Los Angeles-based NZXT are well known for their extensive range of PC chassis and cooling products, having wowed many a reviewer and gamer alike with their innovative take on what was once a stale market. However simply being a heavy-weight in this category doesn't seem to be enough any more, and so they're branching way outside of their comfort zone to bring something they believe to be an awesome tool to enhance gaming. It's called the DOKO, and it's an interesting piece of kit.
Living Room Game Streaming - Imperfect Solutions
Some time in 2013 game streaming really hit the collective gamer consciousness. This was not just Twitch streaming, although that has certainly taken the bulk of attention, but also the relatively straight-forward capability of streaming to your living room from a high-end PC elsewhere in the home. Unfortunately whilst that proved to be straight-forward from a conceptional standpoint putting it into practice hasn't been a speedy endeavor exactly, nor one without associated issues.
Take SteamOS for instance - excellent design and backed by a huge developer. However it currently requires that you build a new system of moderate specification to sit next to your TV. NVIDIA Shield by contrast is a slightly more affordable option, but locks you in to NVIDIA graphics hardware from the outset. Other technologies face their own problems, whether it be latency or other forms of proprietary hardware and software. There's obviously room in the market to shake things up, and NZXT aim to do just that.
DOKO - NZXT's Own Take
The DOKO is entirely new. It operates as a low-profile set-top box that has data streamed to it via gigabit LAN, rendering that data as 1080p 30fps video output to a TV via HDMI. So far, so straight-forward. However to play your games through this device there needs to be some form of bidirectional communication, which the DOKO achieves through the use of four USBoverIP-enabled USB ports. From these ports and connected peripherals you will be able to control your PC in the comfort of your living-room, whether that be to watch web-exclusive content or play the latest games. Not bad.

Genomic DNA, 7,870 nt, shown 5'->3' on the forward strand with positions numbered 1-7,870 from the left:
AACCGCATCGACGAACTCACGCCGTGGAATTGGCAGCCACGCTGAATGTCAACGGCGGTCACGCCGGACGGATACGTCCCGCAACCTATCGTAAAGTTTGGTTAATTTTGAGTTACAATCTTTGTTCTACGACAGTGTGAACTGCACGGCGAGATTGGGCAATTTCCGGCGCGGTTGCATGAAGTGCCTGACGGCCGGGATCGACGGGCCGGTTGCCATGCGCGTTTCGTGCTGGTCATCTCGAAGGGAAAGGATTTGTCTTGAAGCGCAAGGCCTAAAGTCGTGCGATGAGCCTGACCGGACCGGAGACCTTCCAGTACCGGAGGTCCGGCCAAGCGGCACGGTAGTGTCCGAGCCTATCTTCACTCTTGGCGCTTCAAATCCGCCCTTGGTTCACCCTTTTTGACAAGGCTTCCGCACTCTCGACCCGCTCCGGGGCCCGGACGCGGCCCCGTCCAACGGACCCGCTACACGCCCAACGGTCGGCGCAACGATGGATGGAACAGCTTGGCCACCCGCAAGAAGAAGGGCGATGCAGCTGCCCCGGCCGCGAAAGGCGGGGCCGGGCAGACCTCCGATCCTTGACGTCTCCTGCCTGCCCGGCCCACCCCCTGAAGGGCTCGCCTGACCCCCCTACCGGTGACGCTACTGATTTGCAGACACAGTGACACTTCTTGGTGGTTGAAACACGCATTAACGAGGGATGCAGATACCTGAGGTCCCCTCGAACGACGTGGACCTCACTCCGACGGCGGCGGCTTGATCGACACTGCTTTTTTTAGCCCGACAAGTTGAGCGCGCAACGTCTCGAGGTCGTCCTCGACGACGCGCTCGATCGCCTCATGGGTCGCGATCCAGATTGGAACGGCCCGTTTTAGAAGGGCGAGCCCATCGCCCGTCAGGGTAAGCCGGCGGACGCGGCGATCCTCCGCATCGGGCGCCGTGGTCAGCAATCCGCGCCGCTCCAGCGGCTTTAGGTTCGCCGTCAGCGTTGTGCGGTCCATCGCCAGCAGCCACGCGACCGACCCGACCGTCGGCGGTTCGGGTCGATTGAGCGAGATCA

To connect to the DOKO a PC needs to have NZXT's software installed, but once set up it will be able to stream and game or web-service regardless of platform. That means you can play games from Origin, Steam, UPlay or any other service and have no compatibility issues, unlike some other solutions. NZXT claim the DOKO suffers from a latency of only 50-80ms, and that's going to be crucial to its strength as a game streaming device. Perceptible input lag is fine for web and other non-interactive content, but kills the experience in even the most mundane and sedate of titles.
Of course, there are some weaknesses the DOKO will need to make up for, the most pressing perhaps being the necessity of a wired LAN connection. Specifics on the bandwidth required aren't available but their likely to be hefty, so you'll want to ensure that your network keeps traffic to a minimum when gaming. Latency concerns will also probably mean that wirelessly connected PC's aren't particularly suitable. But still, the capabilities should be more than enough to whet your appetite.
The DOKO is set to be available from NZXT's Armory online store for $99.99, with international distribution to be announced at a later date. For more information visit NZXT's dedicated micro-site at DOKO.NZXT.com